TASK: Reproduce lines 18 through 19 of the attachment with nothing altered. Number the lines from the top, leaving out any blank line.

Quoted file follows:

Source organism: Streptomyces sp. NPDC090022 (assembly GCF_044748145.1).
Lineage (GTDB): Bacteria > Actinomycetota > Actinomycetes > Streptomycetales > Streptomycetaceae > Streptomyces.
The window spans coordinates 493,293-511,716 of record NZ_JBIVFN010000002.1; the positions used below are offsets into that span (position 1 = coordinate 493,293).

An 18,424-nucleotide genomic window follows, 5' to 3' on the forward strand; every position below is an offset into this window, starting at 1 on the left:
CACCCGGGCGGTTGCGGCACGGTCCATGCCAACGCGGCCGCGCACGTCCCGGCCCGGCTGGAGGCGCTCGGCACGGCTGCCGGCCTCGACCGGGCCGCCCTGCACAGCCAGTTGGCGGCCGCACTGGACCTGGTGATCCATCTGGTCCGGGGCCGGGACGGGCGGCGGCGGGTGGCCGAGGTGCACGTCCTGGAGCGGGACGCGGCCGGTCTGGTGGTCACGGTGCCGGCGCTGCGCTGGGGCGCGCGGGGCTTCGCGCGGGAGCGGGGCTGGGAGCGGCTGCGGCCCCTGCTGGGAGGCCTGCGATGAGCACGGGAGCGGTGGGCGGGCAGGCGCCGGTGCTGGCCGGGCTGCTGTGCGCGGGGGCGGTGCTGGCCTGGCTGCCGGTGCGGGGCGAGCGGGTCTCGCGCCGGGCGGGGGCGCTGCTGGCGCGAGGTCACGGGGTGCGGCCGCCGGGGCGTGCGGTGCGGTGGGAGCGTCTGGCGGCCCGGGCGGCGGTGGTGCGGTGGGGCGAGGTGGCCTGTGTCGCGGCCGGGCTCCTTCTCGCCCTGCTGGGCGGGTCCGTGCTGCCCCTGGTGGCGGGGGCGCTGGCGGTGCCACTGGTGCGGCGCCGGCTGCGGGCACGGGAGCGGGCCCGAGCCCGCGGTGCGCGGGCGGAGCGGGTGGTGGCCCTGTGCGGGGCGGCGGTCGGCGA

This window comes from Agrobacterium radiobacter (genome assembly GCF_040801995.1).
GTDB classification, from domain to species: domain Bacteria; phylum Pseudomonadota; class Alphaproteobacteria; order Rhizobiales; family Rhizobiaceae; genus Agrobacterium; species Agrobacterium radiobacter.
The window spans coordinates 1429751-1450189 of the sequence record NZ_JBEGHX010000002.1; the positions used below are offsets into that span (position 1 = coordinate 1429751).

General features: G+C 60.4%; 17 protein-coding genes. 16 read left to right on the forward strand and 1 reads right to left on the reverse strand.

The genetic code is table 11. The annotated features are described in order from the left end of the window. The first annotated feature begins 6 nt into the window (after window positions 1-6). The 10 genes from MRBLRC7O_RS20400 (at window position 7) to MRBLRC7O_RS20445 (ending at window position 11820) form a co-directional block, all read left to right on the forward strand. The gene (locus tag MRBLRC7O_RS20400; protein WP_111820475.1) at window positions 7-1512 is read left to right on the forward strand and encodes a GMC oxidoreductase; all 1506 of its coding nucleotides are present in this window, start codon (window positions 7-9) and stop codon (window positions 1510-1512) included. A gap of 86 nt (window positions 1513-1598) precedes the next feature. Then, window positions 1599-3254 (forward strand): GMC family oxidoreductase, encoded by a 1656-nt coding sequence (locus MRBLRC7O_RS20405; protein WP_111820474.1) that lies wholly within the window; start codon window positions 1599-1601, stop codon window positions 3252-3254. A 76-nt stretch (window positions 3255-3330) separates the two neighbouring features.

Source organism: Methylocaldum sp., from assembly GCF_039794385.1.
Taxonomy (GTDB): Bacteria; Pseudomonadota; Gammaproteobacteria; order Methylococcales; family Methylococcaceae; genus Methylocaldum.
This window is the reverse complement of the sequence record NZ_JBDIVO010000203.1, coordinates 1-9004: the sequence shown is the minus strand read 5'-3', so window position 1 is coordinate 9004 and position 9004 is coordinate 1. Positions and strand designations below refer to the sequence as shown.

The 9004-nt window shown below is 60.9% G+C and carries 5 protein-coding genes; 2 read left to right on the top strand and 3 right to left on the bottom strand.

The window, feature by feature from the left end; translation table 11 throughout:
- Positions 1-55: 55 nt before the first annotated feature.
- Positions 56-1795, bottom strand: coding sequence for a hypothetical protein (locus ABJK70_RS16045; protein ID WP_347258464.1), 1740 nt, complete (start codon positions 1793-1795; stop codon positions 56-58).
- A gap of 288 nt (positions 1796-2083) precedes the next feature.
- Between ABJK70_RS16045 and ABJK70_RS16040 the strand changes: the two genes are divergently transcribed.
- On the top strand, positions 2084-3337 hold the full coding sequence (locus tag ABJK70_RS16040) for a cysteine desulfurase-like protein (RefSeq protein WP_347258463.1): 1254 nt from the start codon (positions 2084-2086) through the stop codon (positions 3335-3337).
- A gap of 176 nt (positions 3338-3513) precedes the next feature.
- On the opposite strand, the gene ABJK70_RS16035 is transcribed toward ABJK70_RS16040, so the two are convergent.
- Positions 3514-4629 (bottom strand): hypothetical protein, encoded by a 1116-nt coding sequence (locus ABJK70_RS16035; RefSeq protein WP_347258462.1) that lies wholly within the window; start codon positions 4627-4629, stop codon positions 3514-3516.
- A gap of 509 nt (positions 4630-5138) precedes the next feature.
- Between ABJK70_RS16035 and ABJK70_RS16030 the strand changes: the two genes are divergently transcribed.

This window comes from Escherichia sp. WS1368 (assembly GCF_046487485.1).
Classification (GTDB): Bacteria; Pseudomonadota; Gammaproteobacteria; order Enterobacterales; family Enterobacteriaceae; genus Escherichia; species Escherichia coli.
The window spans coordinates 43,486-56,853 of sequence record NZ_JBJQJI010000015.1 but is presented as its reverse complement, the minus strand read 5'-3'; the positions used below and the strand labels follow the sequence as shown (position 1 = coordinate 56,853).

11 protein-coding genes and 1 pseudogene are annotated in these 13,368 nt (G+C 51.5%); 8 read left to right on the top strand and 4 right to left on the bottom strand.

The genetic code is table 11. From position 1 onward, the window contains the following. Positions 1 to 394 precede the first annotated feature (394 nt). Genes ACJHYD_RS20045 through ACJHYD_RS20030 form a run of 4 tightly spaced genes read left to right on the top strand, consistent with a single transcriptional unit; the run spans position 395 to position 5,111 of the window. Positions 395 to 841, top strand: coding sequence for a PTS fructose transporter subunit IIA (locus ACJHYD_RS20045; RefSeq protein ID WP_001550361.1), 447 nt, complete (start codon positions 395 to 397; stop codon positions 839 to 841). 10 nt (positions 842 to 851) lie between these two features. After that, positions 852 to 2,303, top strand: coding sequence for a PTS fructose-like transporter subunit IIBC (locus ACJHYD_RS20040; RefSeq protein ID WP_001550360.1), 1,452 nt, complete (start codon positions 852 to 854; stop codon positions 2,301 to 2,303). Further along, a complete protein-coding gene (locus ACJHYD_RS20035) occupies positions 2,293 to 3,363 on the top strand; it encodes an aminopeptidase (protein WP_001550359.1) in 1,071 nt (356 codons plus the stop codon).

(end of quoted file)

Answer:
- A gap of 288 nt (positions 1796-2083) precedes the next feature.
- Between ABJK70_RS16045 and ABJK70_RS16040 the strand changes: the two genes are divergently transcribed.